Extending the Reach to Every Nation, Tribe and Tongue
Posted on January 10, 2020 by VMMissions Staff
By Carol Tobin
How does VMMissions direct the missional energy of the church towards those who have not yet heard?
With a fan whirring lazily from the ceiling, Michael and Ruthy gathered to pray with their teammates around the map of the South Asian city that was spread out on the table in front of them.
After several years of learning language and culture in another city where they were the first Westerners their neighbors had ever seen, God had prompted them to relocate to this even larger city, where some of the world’s dirtiest air blanketed its 20 million inhabitants. Even though the city’s population was only 15% Muslim, Michael and Ruthy knew this to be the historic heart and center of Islam in South Asia. They were also very aware of the vast cultural divide limiting the witness of Hindu background Christians among their Muslim neighbors.
“Can our being here—praying, inviting others to pray with us—help to spark movement to Jesus among the four to five million Muslims in this city, the 45 million in this state, let alone the broader region?” Michael and Ruthy asked God for further direction: “Where should we live?”
Living in a guesthouse for Muslim pilgrims immediately adjacent to a shrine, Michael and Ruthy prayed from their rooftop for Jesus to be revealed to those gathered. Photo courtesy of Michael
What brought Michael and Ruthy to this place? And why would VMMissions want to help support them, when another agency was already providing direction? Indeed, why the proliferation of new workers to new—often unnamed places—where VMMissions has had no historic involvement and no direct invitation to come?
The answer has to do with a paradigm shift in the world of Christian mission. William Carey helped the church reclaim the Great Commission in the early 1800s, launching what is called the first era of modern missions. Another radical change has emerged in the last fifty years. Thanks to influential missiologists like Cameron Townsend, founder of Wycliffe, and Ralph Winter, founder of the U.S. Center for World Mission (USCWM), there has been an awakening to the cultural “boundaries” that can prevent the gospel from spreading spontaneously from one “people group” to another.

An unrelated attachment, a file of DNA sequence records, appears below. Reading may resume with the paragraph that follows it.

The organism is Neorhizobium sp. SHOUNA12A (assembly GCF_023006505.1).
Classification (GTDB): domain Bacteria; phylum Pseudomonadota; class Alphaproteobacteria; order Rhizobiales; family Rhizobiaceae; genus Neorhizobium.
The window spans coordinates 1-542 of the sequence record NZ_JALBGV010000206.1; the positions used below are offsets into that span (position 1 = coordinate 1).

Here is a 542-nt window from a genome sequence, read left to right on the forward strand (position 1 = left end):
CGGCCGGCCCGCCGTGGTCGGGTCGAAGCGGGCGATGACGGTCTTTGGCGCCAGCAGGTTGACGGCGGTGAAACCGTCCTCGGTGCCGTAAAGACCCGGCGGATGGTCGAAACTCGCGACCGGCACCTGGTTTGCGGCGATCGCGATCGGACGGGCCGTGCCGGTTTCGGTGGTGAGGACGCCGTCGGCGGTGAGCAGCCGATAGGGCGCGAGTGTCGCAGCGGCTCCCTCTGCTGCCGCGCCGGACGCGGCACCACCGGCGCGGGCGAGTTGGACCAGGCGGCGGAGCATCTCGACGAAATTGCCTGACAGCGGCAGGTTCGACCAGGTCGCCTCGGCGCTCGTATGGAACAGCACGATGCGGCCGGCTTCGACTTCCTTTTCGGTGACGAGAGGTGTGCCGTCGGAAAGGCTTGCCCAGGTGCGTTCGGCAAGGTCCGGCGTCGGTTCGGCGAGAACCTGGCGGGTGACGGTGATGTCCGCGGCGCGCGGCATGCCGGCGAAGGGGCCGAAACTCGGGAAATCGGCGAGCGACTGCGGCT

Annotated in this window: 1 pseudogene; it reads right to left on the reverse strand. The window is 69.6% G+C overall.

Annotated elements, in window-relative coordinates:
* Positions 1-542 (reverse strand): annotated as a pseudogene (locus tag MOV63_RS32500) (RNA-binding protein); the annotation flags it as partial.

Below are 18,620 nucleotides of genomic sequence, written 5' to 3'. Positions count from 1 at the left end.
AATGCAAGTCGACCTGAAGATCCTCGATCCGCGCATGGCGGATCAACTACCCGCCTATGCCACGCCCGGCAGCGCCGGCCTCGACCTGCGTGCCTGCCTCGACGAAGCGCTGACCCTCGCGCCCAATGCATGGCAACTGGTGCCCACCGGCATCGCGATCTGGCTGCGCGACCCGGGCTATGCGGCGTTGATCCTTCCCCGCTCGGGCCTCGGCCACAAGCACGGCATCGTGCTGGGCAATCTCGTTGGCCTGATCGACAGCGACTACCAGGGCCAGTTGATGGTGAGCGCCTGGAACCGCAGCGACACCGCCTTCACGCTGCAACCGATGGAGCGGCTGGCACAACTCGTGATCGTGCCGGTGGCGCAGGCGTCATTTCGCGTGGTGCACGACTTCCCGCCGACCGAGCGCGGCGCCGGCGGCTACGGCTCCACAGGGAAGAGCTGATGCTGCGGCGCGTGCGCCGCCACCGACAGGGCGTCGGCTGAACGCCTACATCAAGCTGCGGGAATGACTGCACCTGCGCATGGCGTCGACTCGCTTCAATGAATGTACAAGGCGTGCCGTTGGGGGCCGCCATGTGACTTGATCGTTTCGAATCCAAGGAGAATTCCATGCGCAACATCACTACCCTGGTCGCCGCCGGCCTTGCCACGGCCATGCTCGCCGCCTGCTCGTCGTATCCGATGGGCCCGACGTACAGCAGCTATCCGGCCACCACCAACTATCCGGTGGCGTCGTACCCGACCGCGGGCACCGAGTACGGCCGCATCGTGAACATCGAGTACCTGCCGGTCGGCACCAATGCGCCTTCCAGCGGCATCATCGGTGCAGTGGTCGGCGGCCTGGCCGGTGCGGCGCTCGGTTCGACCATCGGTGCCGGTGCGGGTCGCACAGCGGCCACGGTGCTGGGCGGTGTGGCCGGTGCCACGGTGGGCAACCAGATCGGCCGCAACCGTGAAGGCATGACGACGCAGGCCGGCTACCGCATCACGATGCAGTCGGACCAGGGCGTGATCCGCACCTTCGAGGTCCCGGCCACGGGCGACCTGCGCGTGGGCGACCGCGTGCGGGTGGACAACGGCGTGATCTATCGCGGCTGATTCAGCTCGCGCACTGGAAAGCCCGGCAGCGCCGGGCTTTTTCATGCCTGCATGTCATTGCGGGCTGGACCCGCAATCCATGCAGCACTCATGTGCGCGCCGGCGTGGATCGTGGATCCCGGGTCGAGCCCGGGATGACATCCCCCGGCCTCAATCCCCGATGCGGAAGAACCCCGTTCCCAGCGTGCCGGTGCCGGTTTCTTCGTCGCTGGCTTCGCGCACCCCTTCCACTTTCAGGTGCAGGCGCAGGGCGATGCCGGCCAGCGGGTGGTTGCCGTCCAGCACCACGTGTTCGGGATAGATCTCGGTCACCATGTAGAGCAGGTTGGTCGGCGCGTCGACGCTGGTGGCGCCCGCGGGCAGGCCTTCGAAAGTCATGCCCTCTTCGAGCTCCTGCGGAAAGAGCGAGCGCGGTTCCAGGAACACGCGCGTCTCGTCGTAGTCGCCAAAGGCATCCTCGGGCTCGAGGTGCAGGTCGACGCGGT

In other words, the gospel will not naturally spread across some cultural boundaries. Instead, it will take intentional effort to engage the half of the world’s population hidden within what have been called “unreached people groups.” If the church is to realize the biblical vision of people from every distinct tongue, tribe, and nation worshiping before the throne of the Lamb (Rev. 7:9), new approaches, agencies, priorities, and partnerships are needed.
Michael grew up in the Shenandoah Valley of Virginia. After spending a year with a mission team in Nepal, Michael decided to give his life to something more than baseball. In his team leader, Ruthy, he also found the partner who would eventually join him in that missional adventure.
When Michael returned to the U.S., Skip Tobin (my husband) encouraged him to sharpen his missional vision by taking a course called Perspectives on the World Christian Movement. After all, the course, developed by Winter’s USCWM, had radically changed the trajectory of our lives back in the late 1980s. It opened our eyes to the fact that most of the church’s resources spin around those who already have access to the gospel. In light of these realities, we concluded that we would need a call to stay as much as a call to go. We spent the next twenty years devoted to seeing church emerge among the unreached Isaan people of Northeast Thailand.